The idea that it is a typo is difficult to accept, when it occurs twice in such critical places. It’s at least plausible that since it was a change from 2011, the new plural form failed to be populated throughout the whole of the document.
Even if you feel it is more plausible that the reverse is true, that it was a typo in the two instances where the members of key organs of the Party were listed, it is at least open for interpretation, and therefore not possible to conclude one way without someone else being able to conclude the other.
Further, there is the matter that the Party was operating as if three VPs were permissible for several years. If the issue is what happened that led to the appointment of an Acting President, it shows a certain kind of desperation, or reaching, to travel back in time to attempt to pre-empt the issue entirely. The real crux of the issue is not how many VPs there were, but which of the VPs should have become Acting President.
Once you accept that it is at least a possible interpretation that more than one VP is permitted in the Constitution, you move on to figure out which should be declared Acting President. Unfortunately, when you go to look to find out who assumes the role of Acting President, you see that is one of the places where the Deputy President is in the singular. It hasn’t been updated to reflect more than one VP.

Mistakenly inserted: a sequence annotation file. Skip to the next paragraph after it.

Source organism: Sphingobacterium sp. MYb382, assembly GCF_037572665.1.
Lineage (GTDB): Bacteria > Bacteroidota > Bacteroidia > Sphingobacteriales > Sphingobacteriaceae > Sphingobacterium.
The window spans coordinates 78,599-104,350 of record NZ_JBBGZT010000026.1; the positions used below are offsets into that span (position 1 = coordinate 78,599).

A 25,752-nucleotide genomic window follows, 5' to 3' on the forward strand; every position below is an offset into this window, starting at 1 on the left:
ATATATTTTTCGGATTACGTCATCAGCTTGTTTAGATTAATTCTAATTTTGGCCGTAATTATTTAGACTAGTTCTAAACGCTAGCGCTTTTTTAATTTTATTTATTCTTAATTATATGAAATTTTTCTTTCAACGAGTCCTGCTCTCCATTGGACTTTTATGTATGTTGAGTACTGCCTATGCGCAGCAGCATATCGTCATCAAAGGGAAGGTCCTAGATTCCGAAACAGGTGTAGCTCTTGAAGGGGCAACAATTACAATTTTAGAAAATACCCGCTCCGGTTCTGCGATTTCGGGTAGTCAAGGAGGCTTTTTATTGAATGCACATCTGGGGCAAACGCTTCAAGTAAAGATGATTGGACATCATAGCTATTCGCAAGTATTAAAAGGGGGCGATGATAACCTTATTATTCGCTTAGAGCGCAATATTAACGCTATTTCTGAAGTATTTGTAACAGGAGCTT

Section 9.21.1 says:
“In the event of the death or resignation of the President, the Deputy President assumes the role of Acting President…”
With it not defined in the Constitution, the practice had been that the President designated who was Acting President when he was not available. One natural conclusion is that the last person to hold the role of Acting President at the time of the President’s passing, was Acting President going forward. It is true that the President was aware he would pass on soon.